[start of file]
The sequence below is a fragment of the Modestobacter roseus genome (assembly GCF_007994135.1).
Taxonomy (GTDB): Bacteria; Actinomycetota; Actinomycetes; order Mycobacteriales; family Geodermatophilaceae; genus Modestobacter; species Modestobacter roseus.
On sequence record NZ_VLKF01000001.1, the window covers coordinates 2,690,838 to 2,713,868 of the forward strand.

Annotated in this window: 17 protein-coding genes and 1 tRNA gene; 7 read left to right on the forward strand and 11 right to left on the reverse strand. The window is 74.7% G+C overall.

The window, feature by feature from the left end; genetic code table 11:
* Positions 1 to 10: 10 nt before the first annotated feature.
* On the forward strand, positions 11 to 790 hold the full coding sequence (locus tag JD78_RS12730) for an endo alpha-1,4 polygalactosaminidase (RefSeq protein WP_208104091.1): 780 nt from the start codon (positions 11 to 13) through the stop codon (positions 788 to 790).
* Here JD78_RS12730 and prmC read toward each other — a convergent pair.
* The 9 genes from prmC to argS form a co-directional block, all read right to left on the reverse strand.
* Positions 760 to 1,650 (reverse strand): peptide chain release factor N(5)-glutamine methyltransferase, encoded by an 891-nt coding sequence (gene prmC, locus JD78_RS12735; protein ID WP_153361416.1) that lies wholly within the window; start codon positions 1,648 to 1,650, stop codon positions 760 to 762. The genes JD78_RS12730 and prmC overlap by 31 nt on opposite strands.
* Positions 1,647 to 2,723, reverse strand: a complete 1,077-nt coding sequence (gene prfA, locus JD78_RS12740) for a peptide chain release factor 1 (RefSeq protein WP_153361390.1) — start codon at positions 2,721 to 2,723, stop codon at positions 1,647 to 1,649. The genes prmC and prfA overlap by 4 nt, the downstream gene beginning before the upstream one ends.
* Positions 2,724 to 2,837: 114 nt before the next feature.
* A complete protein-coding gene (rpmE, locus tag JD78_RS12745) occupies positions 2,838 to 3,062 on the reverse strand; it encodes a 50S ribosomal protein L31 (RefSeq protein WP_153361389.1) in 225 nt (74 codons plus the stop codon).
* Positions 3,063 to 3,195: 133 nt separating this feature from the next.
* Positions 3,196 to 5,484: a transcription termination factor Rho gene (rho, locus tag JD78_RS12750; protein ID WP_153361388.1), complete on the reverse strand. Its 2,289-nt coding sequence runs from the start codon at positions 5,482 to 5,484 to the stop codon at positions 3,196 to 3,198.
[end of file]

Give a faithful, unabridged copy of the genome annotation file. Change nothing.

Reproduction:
The sequence below is a fragment of the Modestobacter roseus genome (assembly GCF_007994135.1).
Taxonomy (GTDB): Bacteria; Actinomycetota; Actinomycetes; order Mycobacteriales; family Geodermatophilaceae; genus Modestobacter; species Modestobacter roseus.
On sequence record NZ_VLKF01000001.1, the window covers coordinates 2,690,838 to 2,713,868 of the forward strand.

Annotated in this window: 17 protein-coding genes and 1 tRNA gene; 7 read left to right on the forward strand and 11 right to left on the reverse strand. The window is 74.7% G+C overall.

The window, feature by feature from the left end; genetic code table 11:
* Positions 1 to 10: 10 nt before the first annotated feature.
* On the forward strand, positions 11 to 790 hold the full coding sequence (locus tag JD78_RS12730) for an endo alpha-1,4 polygalactosaminidase (RefSeq protein WP_208104091.1): 780 nt from the start codon (positions 11 to 13) through the stop codon (positions 788 to 790).
* Here JD78_RS12730 and prmC read toward each other — a convergent pair.
* The 9 genes from prmC to argS form a co-directional block, all read right to left on the reverse strand.
* Positions 760 to 1,650 (reverse strand): peptide chain release factor N(5)-glutamine methyltransferase, encoded by an 891-nt coding sequence (gene prmC, locus JD78_RS12735; protein ID WP_153361416.1) that lies wholly within the window; start codon positions 1,648 to 1,650, stop codon positions 760 to 762. The genes JD78_RS12730 and prmC overlap by 31 nt on opposite strands.
* Positions 1,647 to 2,723, reverse strand: a complete 1,077-nt coding sequence (gene prfA, locus JD78_RS12740) for a peptide chain release factor 1 (RefSeq protein WP_153361390.1) — start codon at positions 2,721 to 2,723, stop codon at positions 1,647 to 1,649. The genes prmC and prfA overlap by 4 nt, the downstream gene beginning before the upstream one ends.
* Positions 2,724 to 2,837: 114 nt before the next feature.
* A complete protein-coding gene (rpmE, locus tag JD78_RS12745) occupies positions 2,838 to 3,062 on the reverse strand; it encodes a 50S ribosomal protein L31 (RefSeq protein WP_153361389.1) in 225 nt (74 codons plus the stop codon).
* Positions 3,063 to 3,195: 133 nt separating this feature from the next.
* Positions 3,196 to 5,484: a transcription termination factor Rho gene (rho, locus tag JD78_RS12750; protein ID WP_153361388.1), complete on the reverse strand. Its 2,289-nt coding sequence runs from the start codon at positions 5,482 to 5,484 to the stop codon at positions 3,196 to 3,198.